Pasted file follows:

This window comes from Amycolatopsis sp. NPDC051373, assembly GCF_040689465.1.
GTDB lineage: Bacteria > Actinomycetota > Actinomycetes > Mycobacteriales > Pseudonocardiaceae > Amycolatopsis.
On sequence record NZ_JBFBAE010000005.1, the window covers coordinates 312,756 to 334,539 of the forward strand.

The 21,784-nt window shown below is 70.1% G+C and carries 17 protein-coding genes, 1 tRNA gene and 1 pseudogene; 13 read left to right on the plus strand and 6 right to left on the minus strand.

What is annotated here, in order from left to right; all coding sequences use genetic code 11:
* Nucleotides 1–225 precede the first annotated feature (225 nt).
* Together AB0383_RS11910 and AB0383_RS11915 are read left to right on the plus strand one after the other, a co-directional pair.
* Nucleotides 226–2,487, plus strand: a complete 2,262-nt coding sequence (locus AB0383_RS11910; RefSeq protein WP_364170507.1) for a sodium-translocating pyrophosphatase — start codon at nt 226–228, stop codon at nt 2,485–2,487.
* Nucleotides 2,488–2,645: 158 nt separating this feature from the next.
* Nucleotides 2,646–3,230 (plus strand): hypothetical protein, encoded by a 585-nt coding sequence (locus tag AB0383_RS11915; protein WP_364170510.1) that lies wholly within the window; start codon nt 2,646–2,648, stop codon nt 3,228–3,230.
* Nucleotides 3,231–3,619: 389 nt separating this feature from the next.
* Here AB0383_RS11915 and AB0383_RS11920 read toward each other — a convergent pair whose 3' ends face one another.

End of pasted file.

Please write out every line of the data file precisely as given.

This window comes from Amycolatopsis sp. NPDC051373, assembly GCF_040689465.1.
GTDB lineage: Bacteria > Actinomycetota > Actinomycetes > Mycobacteriales > Pseudonocardiaceae > Amycolatopsis.
On sequence record NZ_JBFBAE010000005.1, the window covers coordinates 312,756 to 334,539 of the forward strand.

The 21,784-nt window shown below is 70.1% G+C and carries 17 protein-coding genes, 1 tRNA gene and 1 pseudogene; 13 read left to right on the plus strand and 6 right to left on the minus strand.

What is annotated here, in order from left to right; all coding sequences use genetic code 11:
* Nucleotides 1–225 precede the first annotated feature (225 nt).
* Together AB0383_RS11910 and AB0383_RS11915 are read left to right on the plus strand one after the other, a co-directional pair.
* Nucleotides 226–2,487, plus strand: a complete 2,262-nt coding sequence (locus AB0383_RS11910; RefSeq protein WP_364170507.1) for a sodium-translocating pyrophosphatase — start codon at nt 226–228, stop codon at nt 2,485–2,487.
* Nucleotides 2,488–2,645: 158 nt separating this feature from the next.
* Nucleotides 2,646–3,230 (plus strand): hypothetical protein, encoded by a 585-nt coding sequence (locus tag AB0383_RS11915; protein WP_364170510.1) that lies wholly within the window; start codon nt 2,646–2,648, stop codon nt 3,228–3,230.
* Nucleotides 3,231–3,619: 389 nt separating this feature from the next.
* Here AB0383_RS11915 and AB0383_RS11920 read toward each other — a convergent pair whose 3' ends face one another.